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New Turkish ambassador to Israel presents credentials to Israeli president

Posted by Tip Staff - December 12, 2016

  • Want to attack Israel? Hamas will pay for your rockets.

  • Syrian opposition: Israeli airstrike hit chemical weapons intended for Hezbollah

  • Israel builds for life in faraway places


Turkey’s new ambassador to Israel presented his credentials to Israeli President Reuven Rivlin on Monday, in a culmination of the two countries’ diplomatic reconciliation. Ambassador Kemal Okem said, “This is a new beginning in our bilateral relations and in our joint efforts, in this region in which we have close ties, historical ties.” He pledged, “I will do my best to enhance our relations in every field – regardless of any difficulties that we may face, we will be able to overcome together with our partners and friends Israel.”
Rivlin expressed condolences for the terrorist attack that rocked Istanbul over the weekend which killed 38 people, and called the reconciliation between the two countries “a real moment in history.” He also gave thanks for Turkey’s assistance in fighting wildfires that ravaged Israel last month.
Turkish-Israeli ties had been strained since the 2010 Mavi Marmara incident, when a flotilla under the control of the Turkish Humanitarian Relief Foundation—a group designated as a terror organization by the Netherlands and Germany—attempted to break Israel’s blockade of the Gaza Strip. IDF troops faced an “organized and violent” assault from a group of passengers after boarding the ship, according to a UN report. Ten crew members were killed in the ensuing fight, and several Israeli soldiers were injured.
After the reconciliation agreement was reached this past June, Israeli leaders noted the significant economic potential of closer ties. “Trade between Israel and Turkey has more than doubled from the Marmara event up until today,” said Maj. Gen. (ret.) Yaakov Amidror, adding that the deal will bolster that growth with “joint projects in government level. People are speaking about gas and there are other issues that might emerge.”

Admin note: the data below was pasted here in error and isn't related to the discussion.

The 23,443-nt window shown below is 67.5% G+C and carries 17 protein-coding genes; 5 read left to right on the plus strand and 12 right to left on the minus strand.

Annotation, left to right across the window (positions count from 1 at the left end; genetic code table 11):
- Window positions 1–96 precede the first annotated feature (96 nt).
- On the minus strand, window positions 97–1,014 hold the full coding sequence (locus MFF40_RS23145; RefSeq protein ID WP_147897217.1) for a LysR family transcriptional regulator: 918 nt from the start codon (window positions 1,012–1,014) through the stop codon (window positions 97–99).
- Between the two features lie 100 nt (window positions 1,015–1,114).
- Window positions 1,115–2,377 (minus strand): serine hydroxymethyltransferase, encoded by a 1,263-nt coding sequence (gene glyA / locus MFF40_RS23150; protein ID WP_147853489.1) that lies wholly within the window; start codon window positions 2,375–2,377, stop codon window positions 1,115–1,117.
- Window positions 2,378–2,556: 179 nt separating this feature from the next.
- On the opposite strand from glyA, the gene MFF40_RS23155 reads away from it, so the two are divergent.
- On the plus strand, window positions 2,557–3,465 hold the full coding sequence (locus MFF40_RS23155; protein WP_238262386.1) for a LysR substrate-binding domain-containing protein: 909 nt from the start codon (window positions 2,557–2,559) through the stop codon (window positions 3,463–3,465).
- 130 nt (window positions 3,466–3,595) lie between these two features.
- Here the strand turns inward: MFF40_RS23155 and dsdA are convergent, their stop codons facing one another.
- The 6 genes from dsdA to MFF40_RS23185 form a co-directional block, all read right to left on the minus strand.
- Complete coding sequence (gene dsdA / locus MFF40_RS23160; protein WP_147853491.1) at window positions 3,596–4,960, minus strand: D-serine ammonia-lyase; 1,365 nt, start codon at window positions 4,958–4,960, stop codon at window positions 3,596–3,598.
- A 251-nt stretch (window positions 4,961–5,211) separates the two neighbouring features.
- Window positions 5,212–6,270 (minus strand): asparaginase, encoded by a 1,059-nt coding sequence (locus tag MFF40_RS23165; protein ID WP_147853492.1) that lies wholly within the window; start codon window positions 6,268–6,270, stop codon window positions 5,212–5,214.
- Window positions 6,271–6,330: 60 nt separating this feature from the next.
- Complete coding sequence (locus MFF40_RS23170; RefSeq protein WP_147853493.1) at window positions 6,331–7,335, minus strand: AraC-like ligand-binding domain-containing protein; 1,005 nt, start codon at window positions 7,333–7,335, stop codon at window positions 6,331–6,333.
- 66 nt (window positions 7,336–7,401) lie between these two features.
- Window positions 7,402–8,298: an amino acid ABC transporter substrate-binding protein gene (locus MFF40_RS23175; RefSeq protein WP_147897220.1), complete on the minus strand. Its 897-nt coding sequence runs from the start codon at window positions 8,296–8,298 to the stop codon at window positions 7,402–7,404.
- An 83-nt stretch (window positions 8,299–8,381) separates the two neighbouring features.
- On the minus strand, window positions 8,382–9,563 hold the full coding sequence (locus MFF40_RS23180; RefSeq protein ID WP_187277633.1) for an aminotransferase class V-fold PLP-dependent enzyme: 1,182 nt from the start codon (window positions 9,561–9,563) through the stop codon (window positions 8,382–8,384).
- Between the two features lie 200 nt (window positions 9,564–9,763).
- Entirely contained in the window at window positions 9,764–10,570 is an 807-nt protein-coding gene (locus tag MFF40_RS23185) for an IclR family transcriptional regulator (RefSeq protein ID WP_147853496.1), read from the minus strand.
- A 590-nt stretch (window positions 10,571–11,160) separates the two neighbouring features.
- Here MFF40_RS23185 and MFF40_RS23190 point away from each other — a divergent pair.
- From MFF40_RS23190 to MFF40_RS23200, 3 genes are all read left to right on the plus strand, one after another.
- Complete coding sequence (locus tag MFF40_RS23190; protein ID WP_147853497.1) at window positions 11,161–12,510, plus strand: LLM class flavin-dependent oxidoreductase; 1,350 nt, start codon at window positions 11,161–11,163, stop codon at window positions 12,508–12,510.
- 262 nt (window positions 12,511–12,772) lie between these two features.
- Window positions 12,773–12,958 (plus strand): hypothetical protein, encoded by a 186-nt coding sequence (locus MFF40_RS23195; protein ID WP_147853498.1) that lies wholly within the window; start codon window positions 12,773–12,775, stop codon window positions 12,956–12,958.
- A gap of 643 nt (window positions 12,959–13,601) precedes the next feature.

Eitan Na’eh, Israel’s new ambassador to Turkey, presented his credentials to Turkish President Recep Tayyip Erdogan last week.


The Palestinian terrorist organization Hamas has offered to share its rocket arsenal with any Arab country that would be willing to attack Israel, The Jerusalem Post reported Monday.
Fathi Hammad, a spokesman for the Iran-backed Islamist group, made the offer in an interview with the Hamas-run Al Aqsa TV.
While Hamas rockets lack accuracy, they carry significant destructive power and have claimed tens of Israeli lives over the past decade. A significant number of these rockets also fall short of hitting their Israeli targets, causing damage and loss of life to the people in Gaza.
It is unclear what Arab nation would be interested in taking up Hammad’s offer, the Post noted. Egypt, which has been at peace with Israel for decades, resents Hamas’ support of Islamic State-affiliated jihadists in the Sinai Peninsula and of Salafists opposed to President Abdel Fattah el-Sisi. Jordan is similarly at peace with Israel, Syria and Iraq are involved in their own internal conflicts, the Gulf states are increasingly cooperating with Israel, and Lebanon — while technically in a state of war with Israel since 1948 — is highly unlikely to seek a resumption of open hostilities.